uchihadave depending on where you start you networking career will determine if you have to manually run cables as part of a networking job. I have been working for large corporate companies the last 15 years and all the cabling run have been handled by contractors who specialize in running data lines, the network team may in a emergency situation re-terminate an end or build a special cable. All the networking is done in house so the most physical part of the job is just racking the equipment.

    Currently I have been working in IT security for the last 6 years and have found most of my peers focus on Windows systems, most know nothing of Cisco equipment. They are blinding trusting the network team secured the devices, and collecting the logs not really knowing what they are looking at so I do think there is a value in knowing Cisco, but I think the Security+ will help open more doors initially.
  • stryder144stryder144 Senior Member Member Posts: 1,675 ■■■■■■■■□□
    I think that is one of the most enduring myths out there:  that you HAVE to start at a particular point.  For instance, most network engineers I know did not start out building or pulling cables.  They got certified, they found a job in a NOC or with a small business, and they never once had to do more than minor cabling (as in, connecting a computer to the wall or a switch to the patch panel).  Most companies that I know of here in the Denver area will contract out for the cable pulling jobs so that their engineers can focus on more important stuff.  The CCNA will open way more doors for you in the tech industry than not having it will.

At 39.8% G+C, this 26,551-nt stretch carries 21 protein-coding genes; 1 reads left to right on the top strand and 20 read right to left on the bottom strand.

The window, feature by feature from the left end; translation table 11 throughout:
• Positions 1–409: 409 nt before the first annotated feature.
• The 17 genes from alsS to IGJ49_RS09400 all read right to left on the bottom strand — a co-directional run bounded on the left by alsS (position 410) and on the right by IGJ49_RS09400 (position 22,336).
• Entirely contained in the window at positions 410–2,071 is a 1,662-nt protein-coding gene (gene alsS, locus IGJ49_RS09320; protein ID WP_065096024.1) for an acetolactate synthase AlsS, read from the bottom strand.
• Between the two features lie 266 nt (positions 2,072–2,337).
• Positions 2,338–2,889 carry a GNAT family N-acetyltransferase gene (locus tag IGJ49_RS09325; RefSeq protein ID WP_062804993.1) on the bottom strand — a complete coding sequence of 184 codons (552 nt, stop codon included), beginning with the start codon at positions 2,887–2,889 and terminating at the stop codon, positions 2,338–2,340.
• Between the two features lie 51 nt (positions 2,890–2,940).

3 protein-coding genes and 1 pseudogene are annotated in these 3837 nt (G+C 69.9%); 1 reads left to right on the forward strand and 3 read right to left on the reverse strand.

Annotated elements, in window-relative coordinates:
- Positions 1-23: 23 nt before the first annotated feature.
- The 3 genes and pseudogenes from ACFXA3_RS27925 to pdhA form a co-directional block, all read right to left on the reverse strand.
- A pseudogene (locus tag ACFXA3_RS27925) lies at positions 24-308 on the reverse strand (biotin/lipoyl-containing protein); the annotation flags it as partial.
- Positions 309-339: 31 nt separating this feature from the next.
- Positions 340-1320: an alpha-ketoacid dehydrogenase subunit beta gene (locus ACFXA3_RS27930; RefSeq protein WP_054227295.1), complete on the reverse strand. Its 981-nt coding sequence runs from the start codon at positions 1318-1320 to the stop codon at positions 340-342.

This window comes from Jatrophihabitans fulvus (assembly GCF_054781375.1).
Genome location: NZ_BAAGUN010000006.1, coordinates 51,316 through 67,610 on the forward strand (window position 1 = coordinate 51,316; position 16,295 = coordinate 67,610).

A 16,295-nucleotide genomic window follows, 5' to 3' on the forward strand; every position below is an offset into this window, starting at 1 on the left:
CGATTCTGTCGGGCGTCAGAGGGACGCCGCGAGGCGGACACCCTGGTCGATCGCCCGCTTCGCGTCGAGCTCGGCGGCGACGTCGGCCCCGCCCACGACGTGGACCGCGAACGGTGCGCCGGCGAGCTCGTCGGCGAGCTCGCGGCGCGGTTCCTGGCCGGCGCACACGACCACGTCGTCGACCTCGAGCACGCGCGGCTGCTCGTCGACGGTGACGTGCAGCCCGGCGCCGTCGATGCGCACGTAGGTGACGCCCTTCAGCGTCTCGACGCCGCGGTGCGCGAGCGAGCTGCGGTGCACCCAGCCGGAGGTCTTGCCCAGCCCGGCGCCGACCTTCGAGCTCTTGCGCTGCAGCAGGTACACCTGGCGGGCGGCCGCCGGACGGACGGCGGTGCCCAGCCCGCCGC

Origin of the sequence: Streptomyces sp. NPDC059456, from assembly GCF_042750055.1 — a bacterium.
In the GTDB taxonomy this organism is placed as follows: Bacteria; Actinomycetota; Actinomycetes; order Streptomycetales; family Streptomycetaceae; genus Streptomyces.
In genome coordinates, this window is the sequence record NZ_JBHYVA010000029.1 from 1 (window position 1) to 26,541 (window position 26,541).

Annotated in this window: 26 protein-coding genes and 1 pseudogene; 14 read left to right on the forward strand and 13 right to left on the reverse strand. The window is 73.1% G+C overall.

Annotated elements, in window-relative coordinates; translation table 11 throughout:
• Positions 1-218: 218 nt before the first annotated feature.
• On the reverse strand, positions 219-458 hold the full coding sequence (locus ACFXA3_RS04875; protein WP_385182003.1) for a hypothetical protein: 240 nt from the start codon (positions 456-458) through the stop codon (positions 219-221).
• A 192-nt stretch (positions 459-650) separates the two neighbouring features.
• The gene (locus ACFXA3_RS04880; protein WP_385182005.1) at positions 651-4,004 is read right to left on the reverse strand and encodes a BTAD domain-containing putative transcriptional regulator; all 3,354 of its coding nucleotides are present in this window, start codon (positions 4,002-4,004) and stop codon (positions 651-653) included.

Just my two cents.
    The easiest thing to be in the world is you. The most difficult thing to be is what other people want you to be. Don't let them put you in that position. ~ Leo Buscaglia

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  • uchihadaveuchihadave Member Posts: 16 ■■□□□□□□□□
    mels65 said:
    uchihadave depending on where you start you networking career will determine if you have to manually run cables as part of a networking job. I have been working for large corporate companies the last 15 years and all the cabling run have been handled by contractors who specialize in running data lines, the network team may in a emergency situation re-terminate an end or build a special cable. All the networking is done in house so the most physical part of the job is just racking the equipment.

    Currently I have been working in IT security for the last 6 years and have found most of my peers focus on Windows systems, most know nothing of Cisco equipment. They are blinding trusting the network team secured the devices, and collecting the logs not really knowing what they are looking at so I do think there is a value in knowing Cisco, but I think the Security+ will help open more doors initially.
    Good to hear that pulling cables work are handle by non-networking team.
    So your peers can somehow get into security job without knowing Cisco..hmm..but then yeah I understand that networking knowledge is important.